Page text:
Healthcare

Turkey’s medical infrastructure has improved greatly beginning with the early 2000s and now is one of the biggest medical tourism hubs in Europe and Asia. Turkey has the largest number of JCI-accredited hospitals, second only to the USA and hospitals are more often than not part of international healthcare groups, following strict European protocols and regulations. Turkey has 28.000 medical institutions spread across the European and Asian side but some of the biggest private hospitals and medical centres are in Istanbul, Ankara, Antalya and Bodrum – these also happen to be some of the best tourist destinations in Turkey.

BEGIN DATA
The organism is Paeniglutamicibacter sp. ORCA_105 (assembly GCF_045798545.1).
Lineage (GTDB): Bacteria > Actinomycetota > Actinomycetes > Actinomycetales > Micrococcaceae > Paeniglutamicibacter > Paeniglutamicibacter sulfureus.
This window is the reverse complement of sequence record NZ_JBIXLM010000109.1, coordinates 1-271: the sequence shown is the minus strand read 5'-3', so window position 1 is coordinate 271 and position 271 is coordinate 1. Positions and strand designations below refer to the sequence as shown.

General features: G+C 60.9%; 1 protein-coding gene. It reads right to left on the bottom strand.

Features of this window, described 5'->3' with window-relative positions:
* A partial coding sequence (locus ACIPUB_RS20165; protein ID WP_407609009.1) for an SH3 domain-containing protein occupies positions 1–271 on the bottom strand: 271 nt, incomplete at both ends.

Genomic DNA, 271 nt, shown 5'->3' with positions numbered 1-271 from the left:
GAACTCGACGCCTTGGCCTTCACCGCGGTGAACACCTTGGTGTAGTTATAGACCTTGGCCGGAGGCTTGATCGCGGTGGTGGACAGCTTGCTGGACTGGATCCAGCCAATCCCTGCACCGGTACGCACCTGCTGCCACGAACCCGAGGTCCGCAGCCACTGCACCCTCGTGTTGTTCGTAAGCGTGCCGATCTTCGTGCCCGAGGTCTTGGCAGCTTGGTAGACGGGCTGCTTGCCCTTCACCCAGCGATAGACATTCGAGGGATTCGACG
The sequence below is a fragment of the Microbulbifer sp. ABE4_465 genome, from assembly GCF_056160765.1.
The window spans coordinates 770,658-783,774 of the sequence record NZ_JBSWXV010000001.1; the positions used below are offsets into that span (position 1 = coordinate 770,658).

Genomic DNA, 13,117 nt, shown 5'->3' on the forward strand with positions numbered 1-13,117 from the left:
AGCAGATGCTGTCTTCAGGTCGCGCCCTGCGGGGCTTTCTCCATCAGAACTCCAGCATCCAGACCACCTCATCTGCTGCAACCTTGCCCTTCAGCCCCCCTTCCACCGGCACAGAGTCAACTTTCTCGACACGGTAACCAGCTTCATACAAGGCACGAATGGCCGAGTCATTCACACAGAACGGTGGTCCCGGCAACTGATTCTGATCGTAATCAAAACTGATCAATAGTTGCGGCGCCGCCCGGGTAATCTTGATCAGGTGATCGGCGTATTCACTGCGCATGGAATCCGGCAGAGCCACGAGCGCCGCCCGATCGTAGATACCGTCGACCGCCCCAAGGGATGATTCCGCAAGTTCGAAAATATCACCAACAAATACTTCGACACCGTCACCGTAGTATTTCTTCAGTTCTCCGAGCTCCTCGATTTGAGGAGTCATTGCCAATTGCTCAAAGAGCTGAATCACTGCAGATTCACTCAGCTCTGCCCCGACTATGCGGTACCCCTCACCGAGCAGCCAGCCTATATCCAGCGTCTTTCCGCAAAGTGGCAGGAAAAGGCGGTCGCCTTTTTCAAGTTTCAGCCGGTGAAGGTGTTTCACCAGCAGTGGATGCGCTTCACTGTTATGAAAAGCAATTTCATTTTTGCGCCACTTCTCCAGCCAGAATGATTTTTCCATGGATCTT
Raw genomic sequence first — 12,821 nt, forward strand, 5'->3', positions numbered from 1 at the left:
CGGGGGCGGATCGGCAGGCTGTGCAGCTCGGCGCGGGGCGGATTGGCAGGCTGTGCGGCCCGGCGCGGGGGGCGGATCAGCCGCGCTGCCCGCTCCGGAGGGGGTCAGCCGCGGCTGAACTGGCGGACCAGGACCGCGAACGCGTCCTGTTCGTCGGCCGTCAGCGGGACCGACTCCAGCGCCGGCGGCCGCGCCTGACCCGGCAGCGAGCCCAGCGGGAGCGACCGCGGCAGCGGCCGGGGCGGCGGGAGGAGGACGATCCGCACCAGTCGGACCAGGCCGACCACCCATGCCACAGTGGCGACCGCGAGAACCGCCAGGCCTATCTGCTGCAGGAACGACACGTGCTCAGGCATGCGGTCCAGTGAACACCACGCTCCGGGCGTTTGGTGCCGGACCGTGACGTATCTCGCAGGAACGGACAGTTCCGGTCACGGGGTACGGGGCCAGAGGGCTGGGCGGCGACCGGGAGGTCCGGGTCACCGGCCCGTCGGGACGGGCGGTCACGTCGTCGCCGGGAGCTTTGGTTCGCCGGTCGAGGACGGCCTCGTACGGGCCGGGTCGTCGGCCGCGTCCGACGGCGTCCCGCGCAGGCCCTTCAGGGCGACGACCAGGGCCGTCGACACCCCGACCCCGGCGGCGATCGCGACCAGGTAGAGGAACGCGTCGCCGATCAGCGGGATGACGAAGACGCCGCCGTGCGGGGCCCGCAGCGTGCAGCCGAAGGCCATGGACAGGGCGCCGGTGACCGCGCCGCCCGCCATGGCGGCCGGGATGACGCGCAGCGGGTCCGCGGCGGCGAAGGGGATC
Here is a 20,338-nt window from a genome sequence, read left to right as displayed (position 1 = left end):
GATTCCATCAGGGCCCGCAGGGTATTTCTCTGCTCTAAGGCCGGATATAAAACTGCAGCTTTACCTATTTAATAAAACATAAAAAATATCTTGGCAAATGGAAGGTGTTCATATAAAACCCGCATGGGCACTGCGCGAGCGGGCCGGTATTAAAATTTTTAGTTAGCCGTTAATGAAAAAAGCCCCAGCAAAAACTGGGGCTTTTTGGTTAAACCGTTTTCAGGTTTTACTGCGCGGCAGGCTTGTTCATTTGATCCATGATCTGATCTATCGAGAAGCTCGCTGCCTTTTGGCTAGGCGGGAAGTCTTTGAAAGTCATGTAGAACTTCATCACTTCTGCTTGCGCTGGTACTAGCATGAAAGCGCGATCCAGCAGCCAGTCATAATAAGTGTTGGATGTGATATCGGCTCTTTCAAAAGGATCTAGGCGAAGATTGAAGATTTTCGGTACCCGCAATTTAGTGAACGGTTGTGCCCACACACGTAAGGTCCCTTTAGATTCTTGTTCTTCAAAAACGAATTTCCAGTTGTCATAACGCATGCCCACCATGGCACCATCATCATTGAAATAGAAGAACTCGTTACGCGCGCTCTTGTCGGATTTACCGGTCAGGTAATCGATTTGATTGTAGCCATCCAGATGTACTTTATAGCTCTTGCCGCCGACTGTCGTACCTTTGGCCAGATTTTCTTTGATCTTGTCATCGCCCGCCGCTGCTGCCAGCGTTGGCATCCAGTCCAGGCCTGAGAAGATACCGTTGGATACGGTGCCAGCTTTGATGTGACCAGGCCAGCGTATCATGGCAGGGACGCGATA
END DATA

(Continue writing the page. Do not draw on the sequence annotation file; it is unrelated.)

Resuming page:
Sights to See

Bodrum is one of the most popular tourist destinations in Turkey, with its sandy beaches and small streets littered with traditional shops and elegant restaurants. The town used to be called Halicarnassus, and the Mausoleum at Halicarnassus is one of the World’s Seven Ancient Wonders. Bodrum also features a castle built by the crusaders in the 15th century.

Istanbul is the home of several architectural treasures, including the Blue Mosque. The Blue Mosque was built on the orders of Sultan Ahmed between 1609 and 1616 and the Sultan’s body still resides within the mosque. The high ceiling is lined with more than 20000 handmade ceramic tiles, hence the name – The Blue Mosque.